In the past I would confuse training and practice, using the words interchangeably. Over time I realized there is a distinct difference and it’s an important one. Once I understood the difference I was able to properly use training, (as well as competition), to steer the direction of my practice sessions. Much like circumstances dictate strategy, we can say training and competition dictate practice.
Training, and competition, allows someone else to dictate the direction of the events hopefully taking us out of our comfort zone. Training will reveal weaknesses, and holes in my game. How often does gear break in practice compared to training or competition? Almost every time one of my guns failed me wasn’t during a practice session. Pouches or holsters don’t shear off hangars in practice but during a competition or training event? That one screw I didn’t Loctite will sure enough work loose and allow a crucial piece of gear to fall away.
If you want to see an athlete work on a weak point, let that weak point be the cause of a loss. I lost an MMA fight to a rear naked and poor physical prep. Guess who has two thumbs and worked escapes from rear naked chokes every practice for months after that event? This guy. This guy also put some serious work into understanding water depletion and re-hydration as it pertains to making weight. I think I had a water bottle in my hand every waking moment for six weeks after that experience. Want to know what else was in my water bottle in addition to water? A pinch of sea salt but that’s subject matter for another day.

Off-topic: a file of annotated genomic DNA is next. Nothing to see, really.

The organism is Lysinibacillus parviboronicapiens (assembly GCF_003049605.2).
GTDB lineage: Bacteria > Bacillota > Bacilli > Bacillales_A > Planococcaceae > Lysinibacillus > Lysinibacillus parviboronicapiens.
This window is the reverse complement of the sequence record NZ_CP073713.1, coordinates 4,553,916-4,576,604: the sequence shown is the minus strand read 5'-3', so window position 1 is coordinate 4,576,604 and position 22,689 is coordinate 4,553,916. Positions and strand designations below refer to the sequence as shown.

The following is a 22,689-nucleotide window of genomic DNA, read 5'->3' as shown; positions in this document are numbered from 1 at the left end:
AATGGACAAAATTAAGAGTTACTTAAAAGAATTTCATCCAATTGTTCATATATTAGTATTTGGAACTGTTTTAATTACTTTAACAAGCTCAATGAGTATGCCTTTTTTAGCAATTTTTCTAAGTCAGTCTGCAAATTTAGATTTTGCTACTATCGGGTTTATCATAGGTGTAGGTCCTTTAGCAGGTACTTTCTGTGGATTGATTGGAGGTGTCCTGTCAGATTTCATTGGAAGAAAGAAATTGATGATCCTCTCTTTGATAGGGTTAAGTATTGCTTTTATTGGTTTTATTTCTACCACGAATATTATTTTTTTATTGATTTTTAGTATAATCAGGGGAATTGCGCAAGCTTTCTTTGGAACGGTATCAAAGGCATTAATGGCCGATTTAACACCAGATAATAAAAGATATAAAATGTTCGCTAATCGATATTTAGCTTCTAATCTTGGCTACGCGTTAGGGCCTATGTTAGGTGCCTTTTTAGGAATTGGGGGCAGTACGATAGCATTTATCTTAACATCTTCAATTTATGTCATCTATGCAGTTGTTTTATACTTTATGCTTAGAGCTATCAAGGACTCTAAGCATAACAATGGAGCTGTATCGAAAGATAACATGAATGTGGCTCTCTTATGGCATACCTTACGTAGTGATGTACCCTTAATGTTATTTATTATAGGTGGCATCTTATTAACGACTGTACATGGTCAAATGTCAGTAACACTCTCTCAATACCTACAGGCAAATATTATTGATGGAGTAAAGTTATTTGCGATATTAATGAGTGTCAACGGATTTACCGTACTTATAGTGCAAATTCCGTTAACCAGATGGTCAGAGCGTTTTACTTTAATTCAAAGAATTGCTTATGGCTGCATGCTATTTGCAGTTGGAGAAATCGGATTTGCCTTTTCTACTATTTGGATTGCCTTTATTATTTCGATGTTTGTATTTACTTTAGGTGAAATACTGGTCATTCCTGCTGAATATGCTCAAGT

I strongly encourage you to participate in training and/or competition as often as you can so you can find weak points in your game. Once you know your weak points, construct a practice regimen to consistently strengthen your weak points until you don’t have any weak points.